Wednesday, October 1, 2008

Submission 101: The class of "living with other humans"

From time to time we are brought to a point of conflict with those around us. Realistically, any time we are in contact with others of the human race, we run the risk of conflict. There are very few, if any, times that I deal with others that I do not find myself, on one level or another, in disagreement with them. It is not that they are fundamentally wrong, or that I have a backwards view of the subject. They may simply like salty, and I like sweet. Or blue is preferable over orange. There are many times we see subjects from different perspectives as well. Politics, automobiles, sports teams, even grocery stores all serve as potential points of conflict. In the local church, we find many areas that differences are equally evident. Whatever the matter may be concerning the church, administration, or even dealing with personalities, we must remember what Jesus told us: He reminded us that even the heathen love those that love them in return. But we are called to love our enemies. So it is with that note, we see it is easy to submit to someone when we are in exact agreement with them. Submission only really becomes full orbed when we disagree with those in authority over us. Then what? Well, this is what true submission really is: Someone saying, “I am in authority, I want it this way, now do it.” Then we do what we are asked. Most people never have trouble with Bible submission until they are asked to do something contrary to what they desire. Let us labor to live peaceable with all men, particularly those of the household of faith. While things may not be just as we would like it in our assembly, most likely our homes and our places of employment, and even our country is not being run exactly as we would choose, but we would never want to leave any of them! Labor therefore in love, one with another!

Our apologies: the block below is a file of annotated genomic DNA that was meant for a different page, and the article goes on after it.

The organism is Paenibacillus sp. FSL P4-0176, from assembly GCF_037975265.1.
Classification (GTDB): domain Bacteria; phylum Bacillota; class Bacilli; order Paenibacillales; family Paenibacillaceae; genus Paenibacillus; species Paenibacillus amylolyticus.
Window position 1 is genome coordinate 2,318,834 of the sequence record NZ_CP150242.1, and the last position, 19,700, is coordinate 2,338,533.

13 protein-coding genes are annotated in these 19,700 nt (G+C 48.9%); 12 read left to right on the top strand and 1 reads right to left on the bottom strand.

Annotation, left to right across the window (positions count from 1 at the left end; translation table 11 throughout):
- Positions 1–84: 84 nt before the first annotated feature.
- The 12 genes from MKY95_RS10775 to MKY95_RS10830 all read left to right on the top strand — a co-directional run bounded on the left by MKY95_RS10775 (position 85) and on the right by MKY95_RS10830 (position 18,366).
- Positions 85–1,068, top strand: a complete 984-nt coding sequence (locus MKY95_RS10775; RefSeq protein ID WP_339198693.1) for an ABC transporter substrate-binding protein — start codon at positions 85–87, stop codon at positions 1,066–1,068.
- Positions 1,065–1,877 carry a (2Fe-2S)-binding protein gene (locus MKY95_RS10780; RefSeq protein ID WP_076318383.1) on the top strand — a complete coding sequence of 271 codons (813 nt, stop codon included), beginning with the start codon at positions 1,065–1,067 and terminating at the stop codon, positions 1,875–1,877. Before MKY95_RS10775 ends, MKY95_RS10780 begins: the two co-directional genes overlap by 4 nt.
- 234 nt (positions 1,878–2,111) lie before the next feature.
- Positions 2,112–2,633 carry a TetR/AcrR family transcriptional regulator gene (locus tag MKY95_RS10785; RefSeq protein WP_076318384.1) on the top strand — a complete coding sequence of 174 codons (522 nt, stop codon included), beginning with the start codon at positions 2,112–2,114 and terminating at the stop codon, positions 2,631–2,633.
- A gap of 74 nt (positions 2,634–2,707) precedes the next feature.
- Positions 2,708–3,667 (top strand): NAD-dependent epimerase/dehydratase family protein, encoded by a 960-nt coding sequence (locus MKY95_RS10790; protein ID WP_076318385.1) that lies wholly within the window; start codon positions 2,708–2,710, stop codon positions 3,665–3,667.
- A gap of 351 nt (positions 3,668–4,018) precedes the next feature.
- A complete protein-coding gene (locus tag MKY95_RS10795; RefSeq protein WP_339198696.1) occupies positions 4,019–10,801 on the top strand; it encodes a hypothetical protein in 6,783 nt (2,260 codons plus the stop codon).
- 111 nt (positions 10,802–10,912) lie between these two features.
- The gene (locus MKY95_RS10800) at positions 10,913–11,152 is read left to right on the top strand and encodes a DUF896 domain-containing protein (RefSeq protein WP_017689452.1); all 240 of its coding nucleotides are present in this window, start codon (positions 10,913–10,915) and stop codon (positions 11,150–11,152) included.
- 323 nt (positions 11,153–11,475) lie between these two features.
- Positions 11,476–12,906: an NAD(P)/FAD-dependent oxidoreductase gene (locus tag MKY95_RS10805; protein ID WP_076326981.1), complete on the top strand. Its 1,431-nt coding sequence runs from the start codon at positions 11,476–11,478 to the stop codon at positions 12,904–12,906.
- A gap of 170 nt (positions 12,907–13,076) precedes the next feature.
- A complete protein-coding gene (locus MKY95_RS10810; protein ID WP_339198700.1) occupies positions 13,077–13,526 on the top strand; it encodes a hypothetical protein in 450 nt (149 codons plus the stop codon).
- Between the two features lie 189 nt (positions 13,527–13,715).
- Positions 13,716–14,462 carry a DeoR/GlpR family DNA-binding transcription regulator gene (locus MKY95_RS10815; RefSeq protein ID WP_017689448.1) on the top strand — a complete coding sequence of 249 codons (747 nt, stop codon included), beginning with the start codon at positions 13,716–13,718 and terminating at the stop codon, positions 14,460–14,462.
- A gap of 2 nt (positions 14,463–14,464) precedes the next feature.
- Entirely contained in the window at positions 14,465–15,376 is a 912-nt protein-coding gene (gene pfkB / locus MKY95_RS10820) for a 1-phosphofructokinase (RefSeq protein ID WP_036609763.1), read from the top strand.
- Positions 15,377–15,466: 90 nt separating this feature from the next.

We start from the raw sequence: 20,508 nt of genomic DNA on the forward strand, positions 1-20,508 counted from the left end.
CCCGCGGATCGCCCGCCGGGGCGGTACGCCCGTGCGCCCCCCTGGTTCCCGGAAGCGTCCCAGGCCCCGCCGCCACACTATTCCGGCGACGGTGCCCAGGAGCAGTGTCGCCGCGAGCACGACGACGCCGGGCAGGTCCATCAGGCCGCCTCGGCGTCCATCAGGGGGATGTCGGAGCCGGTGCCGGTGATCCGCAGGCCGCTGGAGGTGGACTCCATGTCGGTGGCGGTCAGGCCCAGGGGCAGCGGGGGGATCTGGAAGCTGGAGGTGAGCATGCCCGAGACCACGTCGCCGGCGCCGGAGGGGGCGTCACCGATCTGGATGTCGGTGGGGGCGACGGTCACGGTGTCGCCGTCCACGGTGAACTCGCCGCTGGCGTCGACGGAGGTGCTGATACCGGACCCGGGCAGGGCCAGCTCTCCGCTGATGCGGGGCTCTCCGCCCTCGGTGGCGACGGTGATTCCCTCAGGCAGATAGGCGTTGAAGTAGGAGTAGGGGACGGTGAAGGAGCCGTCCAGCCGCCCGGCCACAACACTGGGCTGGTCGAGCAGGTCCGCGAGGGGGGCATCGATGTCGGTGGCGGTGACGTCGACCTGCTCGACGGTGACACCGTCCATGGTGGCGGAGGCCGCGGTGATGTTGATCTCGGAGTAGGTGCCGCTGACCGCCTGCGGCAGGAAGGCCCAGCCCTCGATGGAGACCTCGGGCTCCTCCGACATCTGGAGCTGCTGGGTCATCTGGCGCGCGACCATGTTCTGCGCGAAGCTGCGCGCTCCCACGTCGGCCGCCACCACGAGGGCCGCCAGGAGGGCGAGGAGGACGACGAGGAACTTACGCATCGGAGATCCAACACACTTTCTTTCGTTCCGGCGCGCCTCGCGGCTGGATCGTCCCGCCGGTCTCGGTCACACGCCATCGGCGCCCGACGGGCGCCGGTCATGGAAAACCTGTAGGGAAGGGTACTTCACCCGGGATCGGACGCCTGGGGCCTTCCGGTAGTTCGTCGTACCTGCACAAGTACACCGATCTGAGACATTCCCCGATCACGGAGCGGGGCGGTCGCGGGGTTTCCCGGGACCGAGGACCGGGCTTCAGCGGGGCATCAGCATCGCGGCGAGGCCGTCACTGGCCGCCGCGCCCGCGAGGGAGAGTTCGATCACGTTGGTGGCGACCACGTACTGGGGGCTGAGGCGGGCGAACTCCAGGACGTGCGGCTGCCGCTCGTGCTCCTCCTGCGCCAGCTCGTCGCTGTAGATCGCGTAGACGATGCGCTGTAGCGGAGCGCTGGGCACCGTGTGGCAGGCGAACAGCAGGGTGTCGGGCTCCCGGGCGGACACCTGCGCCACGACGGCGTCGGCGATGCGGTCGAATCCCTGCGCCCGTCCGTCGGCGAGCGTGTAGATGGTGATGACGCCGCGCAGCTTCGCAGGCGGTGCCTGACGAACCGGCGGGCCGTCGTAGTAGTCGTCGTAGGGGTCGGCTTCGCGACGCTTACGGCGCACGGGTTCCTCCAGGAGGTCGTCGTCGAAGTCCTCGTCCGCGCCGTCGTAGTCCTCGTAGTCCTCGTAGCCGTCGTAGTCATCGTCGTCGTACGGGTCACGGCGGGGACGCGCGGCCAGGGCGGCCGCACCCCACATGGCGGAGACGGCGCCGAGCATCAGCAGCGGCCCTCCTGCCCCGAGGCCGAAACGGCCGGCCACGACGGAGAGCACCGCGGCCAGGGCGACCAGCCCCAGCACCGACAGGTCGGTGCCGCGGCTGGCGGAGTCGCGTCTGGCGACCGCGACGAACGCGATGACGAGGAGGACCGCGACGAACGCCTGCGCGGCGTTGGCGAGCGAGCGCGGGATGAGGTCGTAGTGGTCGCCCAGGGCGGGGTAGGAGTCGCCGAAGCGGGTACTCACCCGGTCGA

Tuesday, September 30, 2008

To go where no man has gone before...